Turning Tweets into Handshakes

Turning Tweets into Handshakes
By Eric Olson

Most people who organize events for a living feel there is something special about meeting face-to-face. They believe in the power of a firm handshake. So where does social media fit in? The tweets, the updates, the forum posts issued into the ether—aren’t these the very opposite of the face-to-face experience?The truth is, they’re not. Event organizers are quickly adopting social tools to create richer, more valuable and measurable experiences.

At its core, an event is a group of like-minded people coming together around a common interest. Social media can support that group, enlarge it and sustain it over time. Generally speaking, it can do this in three ways.

Expand an event in time:

A recent Nielsen report shows that 92 percent of online consumers trust recommendations from people they know, while less than 40 percent trust online advertising. It’s just as true with events. People check Facebook to see where their associates are headed. They watch their LinkedIn network to decide if they should go too. On Active Network’s attendee management software, RegOnline™, the number of registrations from social media is growing faster than any other source, trailing only direct traffic as the biggest single source of event attendees.

If you’re responsible for an event, you want to bring this community to life as early as you can, and keep it going as long as possible. In the lead-up, encourage conversation by tweeting updates with a special event hashtag. Hold a Twitter chat with a distinguished presenter (again, use your hashtag). Retweet related news (yes, hashtag). Create a Facebook page and post regular updates about sessions, cocktail hours and the like. On your registration page, include social media buttons so your audience can easily tell friends where they’re going.Also, consider investing in software specially designed to build online communities. It will help your audience connect with the people most important to them, and access the most relevant content before, during and after the event. The most advanced of these packages can even recommend Facebook friends for registrants to invite. It’s not absolutely essential, but it makes your job much easier.

Extend it in space:

When it comes to events, the difference between onsite and offsite isn’t as clear-cut as it used to be. With ubiquitous Wi-Fi, a smartphone in every pocket, and tablets and laptops in every briefcase, the live experience now extends well beyond the conference room.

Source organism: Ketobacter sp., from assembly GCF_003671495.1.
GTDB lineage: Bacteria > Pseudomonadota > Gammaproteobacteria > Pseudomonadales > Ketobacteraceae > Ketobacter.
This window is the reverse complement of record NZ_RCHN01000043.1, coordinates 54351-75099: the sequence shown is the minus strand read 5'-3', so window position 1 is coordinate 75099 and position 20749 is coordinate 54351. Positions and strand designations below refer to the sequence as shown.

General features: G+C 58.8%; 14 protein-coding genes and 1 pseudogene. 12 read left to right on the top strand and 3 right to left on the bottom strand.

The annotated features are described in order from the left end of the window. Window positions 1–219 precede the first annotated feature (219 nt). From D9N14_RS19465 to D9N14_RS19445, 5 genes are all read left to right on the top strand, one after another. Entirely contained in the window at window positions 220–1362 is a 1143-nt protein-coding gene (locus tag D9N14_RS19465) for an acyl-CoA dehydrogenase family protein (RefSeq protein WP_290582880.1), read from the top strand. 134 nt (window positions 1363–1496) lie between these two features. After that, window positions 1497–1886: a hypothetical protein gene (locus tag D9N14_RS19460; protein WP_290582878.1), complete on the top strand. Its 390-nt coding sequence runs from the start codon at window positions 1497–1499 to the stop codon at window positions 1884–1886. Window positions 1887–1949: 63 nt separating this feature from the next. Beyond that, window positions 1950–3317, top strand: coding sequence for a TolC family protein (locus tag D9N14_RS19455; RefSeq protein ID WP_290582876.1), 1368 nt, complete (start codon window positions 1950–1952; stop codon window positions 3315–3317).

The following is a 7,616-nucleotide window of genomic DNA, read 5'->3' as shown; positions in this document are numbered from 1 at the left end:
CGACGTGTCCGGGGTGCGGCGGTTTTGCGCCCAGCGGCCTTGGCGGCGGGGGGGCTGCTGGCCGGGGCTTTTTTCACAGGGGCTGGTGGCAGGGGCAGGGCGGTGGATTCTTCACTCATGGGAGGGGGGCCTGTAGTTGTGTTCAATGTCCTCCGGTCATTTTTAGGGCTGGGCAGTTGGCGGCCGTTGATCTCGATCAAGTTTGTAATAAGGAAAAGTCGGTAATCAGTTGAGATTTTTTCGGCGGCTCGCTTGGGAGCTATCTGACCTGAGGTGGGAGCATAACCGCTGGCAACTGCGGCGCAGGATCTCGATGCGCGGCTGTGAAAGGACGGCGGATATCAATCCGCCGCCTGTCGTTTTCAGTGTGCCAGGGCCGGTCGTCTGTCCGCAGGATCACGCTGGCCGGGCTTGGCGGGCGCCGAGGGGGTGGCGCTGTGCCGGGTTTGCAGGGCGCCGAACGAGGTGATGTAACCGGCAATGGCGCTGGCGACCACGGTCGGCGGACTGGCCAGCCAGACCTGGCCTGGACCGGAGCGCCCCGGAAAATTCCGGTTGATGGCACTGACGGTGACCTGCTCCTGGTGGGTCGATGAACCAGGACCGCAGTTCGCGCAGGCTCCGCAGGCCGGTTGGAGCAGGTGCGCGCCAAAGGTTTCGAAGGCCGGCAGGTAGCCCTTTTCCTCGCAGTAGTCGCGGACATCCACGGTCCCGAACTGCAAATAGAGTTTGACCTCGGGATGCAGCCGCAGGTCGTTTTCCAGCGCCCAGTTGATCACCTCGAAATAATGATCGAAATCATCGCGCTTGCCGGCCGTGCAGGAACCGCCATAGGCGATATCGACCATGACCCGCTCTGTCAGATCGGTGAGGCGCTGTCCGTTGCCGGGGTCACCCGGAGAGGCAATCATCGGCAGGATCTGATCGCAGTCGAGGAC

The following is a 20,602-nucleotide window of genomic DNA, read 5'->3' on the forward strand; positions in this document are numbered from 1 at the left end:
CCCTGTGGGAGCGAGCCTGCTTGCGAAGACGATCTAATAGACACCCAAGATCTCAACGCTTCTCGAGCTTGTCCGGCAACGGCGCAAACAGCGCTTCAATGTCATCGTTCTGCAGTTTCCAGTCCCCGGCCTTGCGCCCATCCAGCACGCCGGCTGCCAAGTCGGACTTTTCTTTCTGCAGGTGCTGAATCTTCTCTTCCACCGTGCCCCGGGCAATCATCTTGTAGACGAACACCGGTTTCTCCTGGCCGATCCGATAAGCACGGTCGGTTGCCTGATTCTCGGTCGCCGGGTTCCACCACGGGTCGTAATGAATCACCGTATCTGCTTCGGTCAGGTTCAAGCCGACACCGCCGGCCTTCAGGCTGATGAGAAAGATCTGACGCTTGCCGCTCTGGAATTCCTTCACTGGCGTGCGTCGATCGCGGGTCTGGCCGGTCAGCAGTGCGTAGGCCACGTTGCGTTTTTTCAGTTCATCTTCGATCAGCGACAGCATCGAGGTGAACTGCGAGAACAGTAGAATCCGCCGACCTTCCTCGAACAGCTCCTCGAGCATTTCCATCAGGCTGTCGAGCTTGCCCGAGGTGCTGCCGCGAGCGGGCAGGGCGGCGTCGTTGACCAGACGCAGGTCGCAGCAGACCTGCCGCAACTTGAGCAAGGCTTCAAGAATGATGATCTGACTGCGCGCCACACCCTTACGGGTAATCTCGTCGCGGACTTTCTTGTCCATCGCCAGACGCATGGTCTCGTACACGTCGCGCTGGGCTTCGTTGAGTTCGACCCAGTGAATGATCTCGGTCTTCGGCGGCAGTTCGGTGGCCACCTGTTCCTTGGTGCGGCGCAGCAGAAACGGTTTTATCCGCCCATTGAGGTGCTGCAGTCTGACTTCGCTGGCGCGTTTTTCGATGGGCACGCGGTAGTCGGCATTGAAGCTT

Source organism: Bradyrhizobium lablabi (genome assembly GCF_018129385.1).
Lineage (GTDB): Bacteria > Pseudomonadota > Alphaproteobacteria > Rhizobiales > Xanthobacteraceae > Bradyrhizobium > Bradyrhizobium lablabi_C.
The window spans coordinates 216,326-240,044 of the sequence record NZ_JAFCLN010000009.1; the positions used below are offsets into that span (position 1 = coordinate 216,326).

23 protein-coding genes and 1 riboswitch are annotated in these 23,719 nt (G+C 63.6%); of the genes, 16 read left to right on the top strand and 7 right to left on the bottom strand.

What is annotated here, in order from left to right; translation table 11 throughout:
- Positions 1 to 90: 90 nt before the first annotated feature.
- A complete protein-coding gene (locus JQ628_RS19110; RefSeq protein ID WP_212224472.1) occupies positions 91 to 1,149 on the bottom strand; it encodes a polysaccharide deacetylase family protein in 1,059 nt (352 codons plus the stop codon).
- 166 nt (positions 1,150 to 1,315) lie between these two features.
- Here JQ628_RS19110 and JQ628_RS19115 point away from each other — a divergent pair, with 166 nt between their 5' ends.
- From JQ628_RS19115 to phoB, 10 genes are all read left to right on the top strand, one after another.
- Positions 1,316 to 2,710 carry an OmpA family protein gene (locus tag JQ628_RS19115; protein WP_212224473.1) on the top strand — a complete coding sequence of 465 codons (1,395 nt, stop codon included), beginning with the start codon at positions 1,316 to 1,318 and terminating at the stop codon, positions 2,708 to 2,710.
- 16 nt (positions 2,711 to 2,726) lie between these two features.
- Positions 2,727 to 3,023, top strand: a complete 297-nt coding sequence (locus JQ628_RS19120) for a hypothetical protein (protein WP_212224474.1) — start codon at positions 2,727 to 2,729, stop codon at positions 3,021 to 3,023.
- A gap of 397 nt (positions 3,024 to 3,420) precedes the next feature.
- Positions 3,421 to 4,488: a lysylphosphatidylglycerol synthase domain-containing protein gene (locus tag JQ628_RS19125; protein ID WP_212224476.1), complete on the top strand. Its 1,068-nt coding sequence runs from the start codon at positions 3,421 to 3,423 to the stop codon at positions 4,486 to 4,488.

Attending an event virtually – or from the next room – is interesting when you can watch, but even more valuable when everyone can collaborate. At this year’s CiscoLive!, for instance, CEO John Chambers was able to instantly see feedback from both the live and virtual audiences and respond to questions digitally immediately after stepping off stage.A good way to start is to set up a monitor in the session room, event lounge or general lobby area to display a Twitter stream for the session or the entire event. Speakers can take questions from the online audience, provide a video stream chat room or post questions from the room to social media. Be sure to feed the conversation and the video stream back into your online community, so it becomes fodder for discussion after the in-person event is over.

Improve it in real-time:

Social media can even help improve your event in real-time by making attendee sentiment measurable. We once saw an event where a presenter was scheduled to speak at three sessions. On the first day the sentiment on the Twitter channel was dreadful. But the organizers were able to provide feedback and add an additional speaker on the spot, and by the third day, the feedback in the room was almost euphoric. That would never have happened before the advent of social media.

Social media can also help attendees form new interest groups on the fly. We once watched a Twitter feed in a conference session spiral out into a separate conversation, which turned into a happy-hour conversation that ran well into the night.

There it was: a face-to-face meeting between people who never would have met if it hadn’t been for a social media conversation—creating valuable content and connections that the organizer didn’t have to plan or pay for. It turns out, far from being the enemy of the handshake, social media may be the best ally it’s ever had.

Eric Olson is the general manager of SMB Events at Active Network, Business Solutions. He is responsible for driving the global strategy and P&L for the company’s business-to-business events solutions serving small to medium sized businesses, associations and tradeshow and expo companies. He is a graduate of Colorado State University and gets active by skiing and participating in triathlons.

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